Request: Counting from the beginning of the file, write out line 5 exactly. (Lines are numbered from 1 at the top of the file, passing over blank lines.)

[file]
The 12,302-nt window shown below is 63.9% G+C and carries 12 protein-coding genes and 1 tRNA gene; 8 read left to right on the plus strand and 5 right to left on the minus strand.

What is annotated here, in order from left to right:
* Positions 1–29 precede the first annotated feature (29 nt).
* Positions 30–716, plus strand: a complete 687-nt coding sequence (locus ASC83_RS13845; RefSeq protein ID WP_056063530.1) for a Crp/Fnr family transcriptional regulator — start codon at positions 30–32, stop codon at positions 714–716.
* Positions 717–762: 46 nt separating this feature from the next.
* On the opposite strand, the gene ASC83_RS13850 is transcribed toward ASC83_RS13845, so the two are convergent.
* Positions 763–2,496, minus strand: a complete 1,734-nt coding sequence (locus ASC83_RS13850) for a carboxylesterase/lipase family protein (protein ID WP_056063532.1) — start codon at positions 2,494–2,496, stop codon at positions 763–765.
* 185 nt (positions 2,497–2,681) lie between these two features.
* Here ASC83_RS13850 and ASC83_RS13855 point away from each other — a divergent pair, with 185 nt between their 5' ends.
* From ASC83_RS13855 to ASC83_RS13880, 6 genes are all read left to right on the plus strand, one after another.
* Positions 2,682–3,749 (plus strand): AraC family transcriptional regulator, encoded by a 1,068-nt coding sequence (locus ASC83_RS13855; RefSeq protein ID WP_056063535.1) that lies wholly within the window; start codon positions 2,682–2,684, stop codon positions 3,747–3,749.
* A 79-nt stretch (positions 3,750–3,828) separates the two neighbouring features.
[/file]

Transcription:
* Positions 717–762: 46 nt separating this feature from the next.